There are lots of reasons to find this inappropriate. First, there might be good reasons to think that the view in question is a bad one. But if rather than giving those reasons, parties to the debate merely attach the view "Nazi" to the view, then there is all the chance in the world that those reasons will never be given and never be considered. Second, whether the view is a good one or not, all parties to a debate ought to be required to offer relevant arguments for, or against, a view, so that all parties to the debate are in a position to evaluate those arguments. Attempts to undermine debate by invidiously suggesting that a view is ethically dubious by doing no more than attaching the label "Nazi" to the view, are ways of preventing reasoned consideration of positions. They are ways of manipulating people into coming to think a view has certain characteristics, without ever showing that it does. Such a strategy aims to bypass reason, and go straight to those parts of the brain associated with the fear response. Associate a view with Nazism, and you no longer have to participate in reasoned discussion; your message goes straight to the amigydala (a primitive part of the part) of your listener, who comes to have certain negative responses to the view without any reasoned thought on the matter.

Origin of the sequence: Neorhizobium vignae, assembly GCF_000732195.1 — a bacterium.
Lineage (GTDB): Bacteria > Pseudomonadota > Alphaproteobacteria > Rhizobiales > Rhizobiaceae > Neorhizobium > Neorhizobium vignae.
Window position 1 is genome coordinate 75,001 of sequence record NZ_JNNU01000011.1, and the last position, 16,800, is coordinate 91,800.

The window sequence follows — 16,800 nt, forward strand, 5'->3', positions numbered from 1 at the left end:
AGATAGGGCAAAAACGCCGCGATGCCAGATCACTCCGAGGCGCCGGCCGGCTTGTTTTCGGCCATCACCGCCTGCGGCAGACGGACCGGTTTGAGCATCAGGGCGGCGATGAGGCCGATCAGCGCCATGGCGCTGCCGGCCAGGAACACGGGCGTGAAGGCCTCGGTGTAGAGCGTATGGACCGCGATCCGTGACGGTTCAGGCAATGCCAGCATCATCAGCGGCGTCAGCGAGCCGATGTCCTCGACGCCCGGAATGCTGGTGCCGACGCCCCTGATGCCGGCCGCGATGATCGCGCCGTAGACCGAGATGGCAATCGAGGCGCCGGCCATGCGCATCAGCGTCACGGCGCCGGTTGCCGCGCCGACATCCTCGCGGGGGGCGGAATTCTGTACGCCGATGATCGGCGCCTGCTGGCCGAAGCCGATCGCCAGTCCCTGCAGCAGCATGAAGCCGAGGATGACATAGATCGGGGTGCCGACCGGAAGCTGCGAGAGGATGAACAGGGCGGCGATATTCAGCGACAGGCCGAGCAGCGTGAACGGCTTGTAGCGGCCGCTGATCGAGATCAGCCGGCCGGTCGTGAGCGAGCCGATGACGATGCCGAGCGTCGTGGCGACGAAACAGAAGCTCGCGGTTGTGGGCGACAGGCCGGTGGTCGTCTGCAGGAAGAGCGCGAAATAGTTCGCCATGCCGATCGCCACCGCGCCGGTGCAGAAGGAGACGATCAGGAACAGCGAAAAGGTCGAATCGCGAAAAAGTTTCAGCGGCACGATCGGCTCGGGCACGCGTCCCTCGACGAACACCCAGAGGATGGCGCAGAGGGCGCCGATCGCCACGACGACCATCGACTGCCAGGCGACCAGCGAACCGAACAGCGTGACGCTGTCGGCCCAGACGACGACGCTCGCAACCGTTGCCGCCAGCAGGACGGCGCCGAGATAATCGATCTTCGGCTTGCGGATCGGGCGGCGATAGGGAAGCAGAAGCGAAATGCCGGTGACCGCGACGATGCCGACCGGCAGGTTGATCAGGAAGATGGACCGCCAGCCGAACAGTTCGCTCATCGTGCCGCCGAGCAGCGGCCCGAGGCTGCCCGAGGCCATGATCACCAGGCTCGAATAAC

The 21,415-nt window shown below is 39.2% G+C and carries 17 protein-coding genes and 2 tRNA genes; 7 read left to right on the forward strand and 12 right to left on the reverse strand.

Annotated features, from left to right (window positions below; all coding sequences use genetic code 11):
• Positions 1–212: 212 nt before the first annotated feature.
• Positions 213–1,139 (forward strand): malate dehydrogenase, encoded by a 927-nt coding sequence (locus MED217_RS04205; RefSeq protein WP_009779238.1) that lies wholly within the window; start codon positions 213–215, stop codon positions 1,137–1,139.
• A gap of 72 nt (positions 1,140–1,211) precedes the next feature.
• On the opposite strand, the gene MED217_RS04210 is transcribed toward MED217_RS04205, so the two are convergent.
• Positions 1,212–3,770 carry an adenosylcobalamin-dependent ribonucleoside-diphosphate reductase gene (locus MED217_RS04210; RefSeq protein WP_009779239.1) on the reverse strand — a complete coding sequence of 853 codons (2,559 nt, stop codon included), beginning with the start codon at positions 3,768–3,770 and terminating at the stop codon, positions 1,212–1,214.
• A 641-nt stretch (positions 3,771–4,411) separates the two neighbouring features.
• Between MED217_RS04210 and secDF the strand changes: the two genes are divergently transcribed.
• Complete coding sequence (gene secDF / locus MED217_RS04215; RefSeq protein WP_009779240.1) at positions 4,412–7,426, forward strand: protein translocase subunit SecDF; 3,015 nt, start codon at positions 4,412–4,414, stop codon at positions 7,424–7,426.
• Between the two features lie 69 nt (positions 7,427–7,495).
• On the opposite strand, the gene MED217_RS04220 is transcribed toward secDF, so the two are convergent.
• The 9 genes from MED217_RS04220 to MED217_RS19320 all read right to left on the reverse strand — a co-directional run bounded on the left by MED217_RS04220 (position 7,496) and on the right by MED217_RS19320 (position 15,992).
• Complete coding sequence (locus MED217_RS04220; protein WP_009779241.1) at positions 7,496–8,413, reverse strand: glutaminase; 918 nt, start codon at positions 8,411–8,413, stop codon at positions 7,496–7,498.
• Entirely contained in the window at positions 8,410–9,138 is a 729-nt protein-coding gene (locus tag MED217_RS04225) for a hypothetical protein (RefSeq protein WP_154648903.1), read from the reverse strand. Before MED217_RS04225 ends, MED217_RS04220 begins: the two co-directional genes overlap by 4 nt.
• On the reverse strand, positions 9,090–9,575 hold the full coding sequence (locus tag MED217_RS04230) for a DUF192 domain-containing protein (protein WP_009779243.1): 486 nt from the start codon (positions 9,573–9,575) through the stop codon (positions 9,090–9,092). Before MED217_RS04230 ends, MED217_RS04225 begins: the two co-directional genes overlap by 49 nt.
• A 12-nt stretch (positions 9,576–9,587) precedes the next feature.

Notice that if we took people off the street, sat them down, and showed them (or inflicted upon them) negative stimuli, such as spiders, pain, a dark room, and if we then associated those stimuli with some particular view, the result would be that the person would come to have negative feelings towards that view. This would happen without the person ever consciously reasoning about the view, or evaluating the view. Moreover, if we did that, we would no doubt be accused of brainwashing, since that is, in fact, what we would be doing. Associating a view with the world "Nazism" is not brainwashing. But it does undermine the capacity of disputants to clearly reason about that view. It also undermines their motivation to reason about such a view - since attaching the label "Nazi" effectively suggests that merely considering the view is ethically dubious. This strategy, used as it is in discussion about public policy issues, uses a terrible period in human history to manipulate today's public not only into disliking certain views, but into refusing to engage with those views by considering the arguments for and against them.


It is a strategy that is, unfortunately, quite effective, but which is also utterly disrespectful both to those who died at the hands of the Nazis, and to those who are the subject of manipulation. I find it ironic that those who most use the epithet "Nazi" are those who are most determined to stultify reasoned discussion and appeal straight to the fear and anger centres of the brain, something the Nazis were very good at.

 

Kristie Miller is a research fellow in philosophy at the University of Sydney, Australia. She is the author of Dating: Philosophy for Everyone.